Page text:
Ulhumbrus: On the matter of 5...b5 it is worth quoting Capablanca: <The Ruy Lopez is a difficult defence for Black at the best of times and so deviations from the main line can hardly be recommended>
When Kramnik employed the eccentric looking 6...Bc5 in the game Kasparov vs Kramnik, 2000 Kasparov did not find a way to win. However that does not mean that 6...Bc5 is advisable. Kasparov may have made not the best choice.
Carlsen has employed successfully the move Bg5 more than once and perhaps this is the right course at the right moment. To give one possible example, instead of 13 Na3 going after a miserable little pawn (ie an eventual win) Carlsen's stratagem of 13 Bg5! may be better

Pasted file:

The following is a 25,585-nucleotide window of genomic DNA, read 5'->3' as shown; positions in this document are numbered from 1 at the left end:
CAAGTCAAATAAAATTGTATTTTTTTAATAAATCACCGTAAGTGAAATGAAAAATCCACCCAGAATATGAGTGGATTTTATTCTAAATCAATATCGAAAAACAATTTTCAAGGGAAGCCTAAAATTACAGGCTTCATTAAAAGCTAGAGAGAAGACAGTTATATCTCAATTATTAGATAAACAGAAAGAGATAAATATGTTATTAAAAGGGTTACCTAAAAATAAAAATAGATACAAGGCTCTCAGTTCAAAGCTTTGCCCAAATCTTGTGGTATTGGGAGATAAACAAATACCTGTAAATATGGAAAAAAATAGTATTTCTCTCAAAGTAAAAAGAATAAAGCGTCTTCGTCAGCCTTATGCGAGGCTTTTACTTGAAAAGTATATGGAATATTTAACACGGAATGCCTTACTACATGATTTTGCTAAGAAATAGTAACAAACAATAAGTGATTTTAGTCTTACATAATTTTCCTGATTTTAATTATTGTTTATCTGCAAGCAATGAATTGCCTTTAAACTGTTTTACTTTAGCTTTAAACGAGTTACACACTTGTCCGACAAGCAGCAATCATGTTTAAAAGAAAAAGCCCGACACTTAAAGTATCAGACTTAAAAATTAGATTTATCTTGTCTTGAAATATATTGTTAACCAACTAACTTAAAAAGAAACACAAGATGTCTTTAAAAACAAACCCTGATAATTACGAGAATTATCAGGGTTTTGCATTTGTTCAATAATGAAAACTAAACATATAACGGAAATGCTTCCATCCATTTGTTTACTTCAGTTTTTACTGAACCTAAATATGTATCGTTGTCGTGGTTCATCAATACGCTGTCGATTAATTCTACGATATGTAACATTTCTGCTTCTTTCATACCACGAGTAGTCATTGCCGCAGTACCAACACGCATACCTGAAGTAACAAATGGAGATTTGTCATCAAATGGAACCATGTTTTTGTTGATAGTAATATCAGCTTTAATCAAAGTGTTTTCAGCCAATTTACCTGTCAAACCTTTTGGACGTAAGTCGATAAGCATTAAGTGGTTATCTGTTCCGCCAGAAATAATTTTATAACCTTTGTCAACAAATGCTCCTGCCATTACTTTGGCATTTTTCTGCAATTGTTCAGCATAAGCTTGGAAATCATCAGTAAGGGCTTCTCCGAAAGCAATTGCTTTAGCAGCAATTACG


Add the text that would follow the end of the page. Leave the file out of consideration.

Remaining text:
If 17...b3 is good this suggests that 16 b3 is advisable
With the move 19 e5 perhaps Topalov wants to clear the fourth rank for his rook on a1 to develop via a4.
The move 19 e5? is however an attacking move in a position where White can hardly claim an advantage. It seems to be Black who has the better of it. The attack is unsound and can be forecast to fail. As Black is ahead in development it is Black who will benefit from the opened lines.
After 20 dxe5 Ashley indicates that White is in trouble: Black has lines opened for his bishops.
21 Ng5? attempts to persist with an unsound attack. This increases Black's advantage to more than a winning degree and could have lost at once.
With 21...g6 Nakamura misses his chance. According to Ashley 21...Bxf2+! wins immediately. Ashley indicates as well that it is still not too late for the move ...Bxf2+ on the next move
After 30 Rxe5 White's QB has occupied the diagonal a1-h8 before Black's KB. Topalov said that Black was lost after 30 Rxe5.
The attack 19 e5 may have been unsound but Black had to find all of the right moves in order to prove it.